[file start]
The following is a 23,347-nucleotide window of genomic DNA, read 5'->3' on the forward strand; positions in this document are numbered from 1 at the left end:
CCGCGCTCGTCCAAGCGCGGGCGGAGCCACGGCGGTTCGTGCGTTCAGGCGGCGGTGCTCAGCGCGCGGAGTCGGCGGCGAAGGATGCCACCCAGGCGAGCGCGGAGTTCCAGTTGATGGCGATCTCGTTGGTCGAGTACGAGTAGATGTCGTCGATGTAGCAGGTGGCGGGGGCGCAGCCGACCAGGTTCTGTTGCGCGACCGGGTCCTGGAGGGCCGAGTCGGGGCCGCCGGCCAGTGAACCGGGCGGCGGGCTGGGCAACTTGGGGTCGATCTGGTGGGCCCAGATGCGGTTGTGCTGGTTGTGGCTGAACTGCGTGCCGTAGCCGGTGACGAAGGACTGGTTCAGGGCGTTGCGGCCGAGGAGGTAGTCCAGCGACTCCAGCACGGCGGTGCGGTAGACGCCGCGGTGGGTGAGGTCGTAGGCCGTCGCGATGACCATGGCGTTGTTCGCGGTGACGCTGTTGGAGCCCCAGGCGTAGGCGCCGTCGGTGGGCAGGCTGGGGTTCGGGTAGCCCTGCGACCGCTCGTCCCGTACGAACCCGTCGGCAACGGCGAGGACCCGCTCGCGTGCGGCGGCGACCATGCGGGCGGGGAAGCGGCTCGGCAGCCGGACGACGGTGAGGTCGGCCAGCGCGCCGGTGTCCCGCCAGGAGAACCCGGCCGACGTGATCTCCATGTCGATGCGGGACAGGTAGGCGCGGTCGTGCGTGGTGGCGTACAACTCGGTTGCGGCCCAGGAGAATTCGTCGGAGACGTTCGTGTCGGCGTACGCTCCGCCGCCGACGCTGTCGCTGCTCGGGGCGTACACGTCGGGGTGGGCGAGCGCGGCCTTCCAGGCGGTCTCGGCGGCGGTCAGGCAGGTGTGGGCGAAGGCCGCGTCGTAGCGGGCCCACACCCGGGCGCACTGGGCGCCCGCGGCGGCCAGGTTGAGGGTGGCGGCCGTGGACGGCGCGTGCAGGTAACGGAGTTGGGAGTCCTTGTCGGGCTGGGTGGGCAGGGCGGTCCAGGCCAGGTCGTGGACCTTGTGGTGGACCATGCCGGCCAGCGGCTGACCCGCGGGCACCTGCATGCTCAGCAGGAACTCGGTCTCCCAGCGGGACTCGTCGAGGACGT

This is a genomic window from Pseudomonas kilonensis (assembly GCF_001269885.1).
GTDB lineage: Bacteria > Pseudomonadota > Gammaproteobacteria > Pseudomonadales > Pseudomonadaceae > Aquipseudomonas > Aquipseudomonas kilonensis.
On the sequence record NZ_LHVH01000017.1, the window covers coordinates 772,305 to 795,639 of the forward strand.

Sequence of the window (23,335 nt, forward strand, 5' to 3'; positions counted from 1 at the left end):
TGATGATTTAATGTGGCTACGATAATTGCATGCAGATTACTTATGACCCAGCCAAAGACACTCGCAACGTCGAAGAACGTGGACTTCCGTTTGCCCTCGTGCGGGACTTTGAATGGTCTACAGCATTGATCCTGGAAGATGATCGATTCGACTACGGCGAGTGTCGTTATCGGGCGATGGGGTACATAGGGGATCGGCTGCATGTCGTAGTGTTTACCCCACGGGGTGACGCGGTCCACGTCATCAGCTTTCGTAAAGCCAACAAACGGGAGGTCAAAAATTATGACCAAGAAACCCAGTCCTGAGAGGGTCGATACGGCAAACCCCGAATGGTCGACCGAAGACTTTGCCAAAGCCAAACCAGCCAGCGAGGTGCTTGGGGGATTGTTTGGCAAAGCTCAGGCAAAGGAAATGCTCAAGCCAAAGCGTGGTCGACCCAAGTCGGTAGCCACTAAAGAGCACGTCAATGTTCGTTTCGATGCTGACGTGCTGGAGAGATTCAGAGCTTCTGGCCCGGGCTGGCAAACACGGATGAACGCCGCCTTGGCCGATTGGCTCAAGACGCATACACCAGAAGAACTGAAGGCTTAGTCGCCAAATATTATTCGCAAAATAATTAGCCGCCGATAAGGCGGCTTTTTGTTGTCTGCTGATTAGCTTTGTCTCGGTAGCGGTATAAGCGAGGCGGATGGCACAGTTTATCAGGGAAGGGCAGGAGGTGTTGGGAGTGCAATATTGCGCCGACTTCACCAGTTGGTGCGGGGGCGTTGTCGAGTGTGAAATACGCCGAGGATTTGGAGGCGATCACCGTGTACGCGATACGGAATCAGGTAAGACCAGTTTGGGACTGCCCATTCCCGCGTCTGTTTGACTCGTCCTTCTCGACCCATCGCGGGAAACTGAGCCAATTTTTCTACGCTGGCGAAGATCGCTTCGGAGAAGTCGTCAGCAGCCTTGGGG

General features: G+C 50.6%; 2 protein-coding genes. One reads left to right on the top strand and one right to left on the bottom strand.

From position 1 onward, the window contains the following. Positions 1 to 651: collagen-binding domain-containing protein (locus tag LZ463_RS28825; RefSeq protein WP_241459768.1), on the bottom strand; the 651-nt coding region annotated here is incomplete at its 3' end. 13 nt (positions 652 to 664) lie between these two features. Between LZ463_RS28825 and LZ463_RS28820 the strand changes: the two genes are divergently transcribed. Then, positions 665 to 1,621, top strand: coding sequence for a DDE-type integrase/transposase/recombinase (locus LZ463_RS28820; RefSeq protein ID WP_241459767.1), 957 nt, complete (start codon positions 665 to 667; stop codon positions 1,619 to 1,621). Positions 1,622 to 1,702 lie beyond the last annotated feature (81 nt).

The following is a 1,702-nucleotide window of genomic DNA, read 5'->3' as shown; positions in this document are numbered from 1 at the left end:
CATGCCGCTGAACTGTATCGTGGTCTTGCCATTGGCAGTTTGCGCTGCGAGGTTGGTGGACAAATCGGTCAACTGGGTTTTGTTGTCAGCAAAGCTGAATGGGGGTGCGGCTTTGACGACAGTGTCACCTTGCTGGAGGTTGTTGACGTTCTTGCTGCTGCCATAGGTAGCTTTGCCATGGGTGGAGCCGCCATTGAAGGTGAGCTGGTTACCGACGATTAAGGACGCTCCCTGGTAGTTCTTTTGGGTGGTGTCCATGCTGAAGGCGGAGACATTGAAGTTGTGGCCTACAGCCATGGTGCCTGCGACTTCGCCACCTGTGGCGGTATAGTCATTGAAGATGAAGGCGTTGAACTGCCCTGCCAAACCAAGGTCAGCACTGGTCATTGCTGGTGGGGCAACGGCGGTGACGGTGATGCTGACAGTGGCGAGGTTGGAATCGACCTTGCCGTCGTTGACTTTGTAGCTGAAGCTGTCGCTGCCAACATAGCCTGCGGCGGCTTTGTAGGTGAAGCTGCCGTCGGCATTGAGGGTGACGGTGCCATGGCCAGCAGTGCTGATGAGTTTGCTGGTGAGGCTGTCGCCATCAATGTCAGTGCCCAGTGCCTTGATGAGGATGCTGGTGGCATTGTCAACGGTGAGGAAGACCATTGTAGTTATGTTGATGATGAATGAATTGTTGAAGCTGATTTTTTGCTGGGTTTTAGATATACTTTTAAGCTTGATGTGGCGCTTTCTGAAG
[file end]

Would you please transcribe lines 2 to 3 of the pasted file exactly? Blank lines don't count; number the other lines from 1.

CCGCGCTCGTCCAAGCGCGGGCGGAGCCACGGCGGTTCGTGCGTTCAGGCGGCGGTGCTCAGCGCGCGGAGTCGGCGGCGAAGGATGCCACCCAGGCGAGCGCGGAGTTCCAGTTGATGGCGATCTCGTTGGTCGAGTACGAGTAGATGTCGTCGATGTAGCAGGTGGCGGGGGCGCAGCCGACCAGGTTCTGTTGCGCGACCGGGTCCTGGAGGGCCGAGTCGGGGCCGCCGGCCAGTGAACCGGGCGGCGGGCTGGGCAACTTGGGGTCGATCTGGTGGGCCCAGATGCGGTTGTGCTGGTTGTGGCTGAACTGCGTGCCGTAGCCGGTGACGAAGGACTGGTTCAGGGCGTTGCGGCCGAGGAGGTAGTCCAGCGACTCCAGCACGGCGGTGCGGTAGACGCCGCGGTGGGTGAGGTCGTAGGCCGTCGCGATGACCATGGCGTTGTTCGCGGTGACGCTGTTGGAGCCCCAGGCGTAGGCGCCGTCGGTGGGCAGGCTGGGGTTCGGGTAGCCCTGCGACCGCTCGTCCCGTACGAACCCGTCGGCAACGGCGAGGACCCGCTCGCGTGCGGCGGCGACCATGCGGGCGGGGAAGCGGCTCGGCAGCCGGACGACGGTGAGGTCGGCCAGCGCGCCGGTGTCCCGCCAGGAGAACCCGGCCGACGTGATCTCCATGTCGATGCGGGACAGGTAGGCGCGGTCGTGCGTGGTGGCGTACAACTCGGTTGCGGCCCAGGAGAATTCGTCGGAGACGTTCGTGTCGGCGTACGCTCCGCCGCCGACGCTGTCGCTGCTCGGGGCGTACACGTCGGGGTGGGCGAGCGCGGCCTTCCAGGCGGTCTCGGCGGCGGTCAGGCAGGTGTGGGCGAAGGCCGCGTCGTAGCGGGCCCACACCCGGGCGCACTGGGCGCCCGCGGCGGCCAGGTTGAGGGTGGCGGCCGTGGACGGCGCGTGCAGGTAACGGAGTTGGGAGTCCTTGTCGGGCTGGGTGGGCAGGGCGGTCCAGGCCAGGTCGTGGACCTTGTGGTGGACCATGCCGGCCAGCGGCTGACCCGCGGGCACCTGCATGCTCAGCAGGAACTCGGTCTCCCAGCGGGACTCGTCGAGGACGT

This is a genomic window from Pseudomonas kilonensis (assembly GCF_001269885.1).